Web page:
A child’s odds of academic accomplishment are maximized when attending a high quality preschool program, especially within the lower-income communities. This theory has been put to the test. In New Jersey lays a group of the thirty one most poverty stricken districts in the state called the Abbott Districts. The state of New Jersey granted these districts a program which funds preschool education within the districts to their children in order to close the achievement gap for poverty stricken students. The results were noteworthy, and the funds allocated to this cause were well spent. Children who attended this program improved on their math, language and literacy skills. The kindergartners who had previously attended the program closed the academic achievement gap by a remarkable fifty percent between their own literacy scores and those of the national average (Early Education for All, 2005). These results proved the program to be a great success.
Studies have been conducted all over the United States, pertaining to children in poverty and the profound effect a preschool program can have on each child’s continued education. In a fifteen year follow up study in Chicago, Illinois, children who attended preschool were proven to be significantly more academically successful than their peers who did not attend preschool. At the age of thirteen, this group of children’s academic scores was sixty percent higher than those who did not attend. By the age of twenty, this same group who had attended preschool was thirty percent more likely to complete high school, and forty percent less likely to experience grade retention or be enrolled in special education classes (Early Education for All, 2005). It is important to remember, however, that although the strongest support for the advantages of preschool education indicates that underprivileged children benefit most, all children, regardless of socioeconomic status can benefit academically from a preschool education. When a child has had the privilege of attending a quality preschool program, that child is also much more likely to adjust socially in adulthood, than those who did not attend a preschool program.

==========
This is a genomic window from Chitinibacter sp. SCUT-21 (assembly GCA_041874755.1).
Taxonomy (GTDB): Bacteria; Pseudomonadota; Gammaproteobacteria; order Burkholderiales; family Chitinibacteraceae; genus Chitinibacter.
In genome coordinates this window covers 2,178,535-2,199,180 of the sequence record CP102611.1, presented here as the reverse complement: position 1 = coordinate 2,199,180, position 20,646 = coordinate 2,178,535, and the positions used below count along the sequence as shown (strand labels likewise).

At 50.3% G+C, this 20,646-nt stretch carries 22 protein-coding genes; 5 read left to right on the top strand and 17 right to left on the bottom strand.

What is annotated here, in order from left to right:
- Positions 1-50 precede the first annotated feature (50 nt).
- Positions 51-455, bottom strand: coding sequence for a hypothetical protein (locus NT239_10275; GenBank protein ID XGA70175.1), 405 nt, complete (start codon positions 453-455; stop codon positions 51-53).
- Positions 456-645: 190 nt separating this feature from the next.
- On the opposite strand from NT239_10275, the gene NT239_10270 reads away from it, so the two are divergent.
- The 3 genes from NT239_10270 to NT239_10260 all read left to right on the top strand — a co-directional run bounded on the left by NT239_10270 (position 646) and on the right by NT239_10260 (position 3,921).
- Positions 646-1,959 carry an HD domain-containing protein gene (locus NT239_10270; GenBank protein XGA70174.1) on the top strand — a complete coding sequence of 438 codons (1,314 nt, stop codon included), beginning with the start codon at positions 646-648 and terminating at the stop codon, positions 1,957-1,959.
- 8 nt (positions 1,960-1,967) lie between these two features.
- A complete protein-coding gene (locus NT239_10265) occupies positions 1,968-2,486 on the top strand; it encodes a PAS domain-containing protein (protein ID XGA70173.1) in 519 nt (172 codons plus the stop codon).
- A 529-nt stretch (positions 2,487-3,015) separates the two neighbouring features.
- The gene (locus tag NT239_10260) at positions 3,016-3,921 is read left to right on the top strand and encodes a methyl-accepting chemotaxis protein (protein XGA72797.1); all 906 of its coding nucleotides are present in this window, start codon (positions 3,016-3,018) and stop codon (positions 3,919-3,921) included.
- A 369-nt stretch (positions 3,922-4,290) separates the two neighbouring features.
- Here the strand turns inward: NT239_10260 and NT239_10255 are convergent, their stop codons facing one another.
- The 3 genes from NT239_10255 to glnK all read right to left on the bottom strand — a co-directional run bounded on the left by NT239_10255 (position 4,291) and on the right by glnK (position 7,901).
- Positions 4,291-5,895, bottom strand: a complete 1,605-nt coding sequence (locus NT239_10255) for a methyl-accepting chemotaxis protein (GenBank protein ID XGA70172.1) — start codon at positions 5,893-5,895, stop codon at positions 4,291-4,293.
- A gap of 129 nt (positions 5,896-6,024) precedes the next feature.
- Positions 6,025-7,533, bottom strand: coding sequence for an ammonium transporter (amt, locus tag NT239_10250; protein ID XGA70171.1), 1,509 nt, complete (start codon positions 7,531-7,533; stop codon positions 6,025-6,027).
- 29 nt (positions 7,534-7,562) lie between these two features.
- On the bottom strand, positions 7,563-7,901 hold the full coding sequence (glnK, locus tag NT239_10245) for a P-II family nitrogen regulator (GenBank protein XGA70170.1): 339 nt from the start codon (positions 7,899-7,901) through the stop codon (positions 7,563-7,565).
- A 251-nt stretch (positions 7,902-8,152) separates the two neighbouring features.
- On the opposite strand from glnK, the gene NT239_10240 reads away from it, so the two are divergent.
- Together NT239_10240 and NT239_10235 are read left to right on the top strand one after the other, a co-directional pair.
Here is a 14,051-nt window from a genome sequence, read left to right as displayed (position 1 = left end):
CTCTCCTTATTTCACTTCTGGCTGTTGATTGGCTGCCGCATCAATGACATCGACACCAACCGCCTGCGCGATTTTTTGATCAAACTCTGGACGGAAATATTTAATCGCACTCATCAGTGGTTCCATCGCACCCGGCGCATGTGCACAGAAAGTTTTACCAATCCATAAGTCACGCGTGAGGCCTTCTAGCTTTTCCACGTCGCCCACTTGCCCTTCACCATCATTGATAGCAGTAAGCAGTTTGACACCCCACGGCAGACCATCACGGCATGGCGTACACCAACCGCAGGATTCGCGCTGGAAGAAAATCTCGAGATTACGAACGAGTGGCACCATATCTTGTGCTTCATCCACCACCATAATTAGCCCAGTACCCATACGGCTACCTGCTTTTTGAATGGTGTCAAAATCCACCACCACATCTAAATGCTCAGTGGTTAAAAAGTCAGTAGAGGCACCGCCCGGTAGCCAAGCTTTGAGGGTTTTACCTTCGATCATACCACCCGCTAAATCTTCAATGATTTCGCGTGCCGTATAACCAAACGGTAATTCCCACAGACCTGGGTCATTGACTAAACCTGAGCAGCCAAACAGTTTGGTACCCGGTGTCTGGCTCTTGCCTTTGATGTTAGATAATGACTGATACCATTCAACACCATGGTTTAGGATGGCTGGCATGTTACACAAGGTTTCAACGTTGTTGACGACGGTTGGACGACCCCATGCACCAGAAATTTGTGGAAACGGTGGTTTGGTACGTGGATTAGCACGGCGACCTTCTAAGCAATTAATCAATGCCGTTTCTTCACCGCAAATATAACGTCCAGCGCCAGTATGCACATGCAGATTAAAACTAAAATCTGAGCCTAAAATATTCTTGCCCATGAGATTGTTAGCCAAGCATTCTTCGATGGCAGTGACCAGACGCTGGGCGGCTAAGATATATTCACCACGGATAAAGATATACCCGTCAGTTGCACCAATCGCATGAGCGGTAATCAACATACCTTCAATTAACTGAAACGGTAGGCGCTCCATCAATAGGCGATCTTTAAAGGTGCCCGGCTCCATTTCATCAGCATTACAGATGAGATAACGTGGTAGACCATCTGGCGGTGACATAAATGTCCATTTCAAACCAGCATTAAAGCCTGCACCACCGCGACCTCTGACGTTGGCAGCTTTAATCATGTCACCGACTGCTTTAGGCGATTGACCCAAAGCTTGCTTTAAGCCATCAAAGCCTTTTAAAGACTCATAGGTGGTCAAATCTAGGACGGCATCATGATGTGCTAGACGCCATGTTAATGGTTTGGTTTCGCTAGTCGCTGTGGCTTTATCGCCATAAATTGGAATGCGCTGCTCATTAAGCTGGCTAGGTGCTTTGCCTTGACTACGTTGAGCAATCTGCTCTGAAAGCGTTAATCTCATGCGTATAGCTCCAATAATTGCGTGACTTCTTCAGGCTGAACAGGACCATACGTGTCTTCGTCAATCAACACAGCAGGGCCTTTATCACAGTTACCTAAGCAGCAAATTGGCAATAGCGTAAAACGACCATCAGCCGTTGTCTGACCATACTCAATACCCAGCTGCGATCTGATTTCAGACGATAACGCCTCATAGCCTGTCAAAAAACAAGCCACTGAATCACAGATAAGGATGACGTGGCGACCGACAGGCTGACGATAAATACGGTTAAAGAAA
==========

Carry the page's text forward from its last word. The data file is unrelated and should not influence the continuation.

According to Loucks, Sharon, Slaby and Stelwagon, those who have attended a quality preschool program are also less likely to have long periods of unemployment or welfare, and drop out of school. (“Why is preschool essential in closing the achievement gap?” par. 1). Adults who attended preschool as a child also have been proven to reduce delinquency and crime throughout adulthood (Barnett, 2008). Preschools are not only about cognitive learning, but they give a formal education to pre-kindergarten aged children on the developmental concepts of interaction with their peers. These lessons stay with the children through the remainder of their life. Without those lessons, many do not develop the social skills needed to succeed in our society. Preschool education is not only beneficial to the individuals who attend the programs, but it also benefits community and the local economy as a whole. Funds invested into preschool programs provide a significant return to the community.
The RAND Corporation, a non-profit organization which provides objective analysis through surveys and research (The RAND Corporation), recently performed a study which found that for every on dollar invested into quality preschool programs for underprivileged children, two dollars and sixty-two cents was returned into the labor force and economy (Loucks, Slaby, and Stelwagon, Fall 2005). That is a two hundred and sixty percent return on investment. The direct return on this investment alone is more than enough to warrant a universal program. This study does not even include other potential indirect financial returns. Other financial returns from a public preschool investment would also be present in the lowering of state Medicaid costs, law enforcements costs, and other low-income assistance costs, such as food vouchers, homeless shelters and unemployment pay, which cost the government and tax payers a significant amount of money every year. Preschool is a necessary business investment for our economy to yield a higher return rate, than the current K-12 requirements today.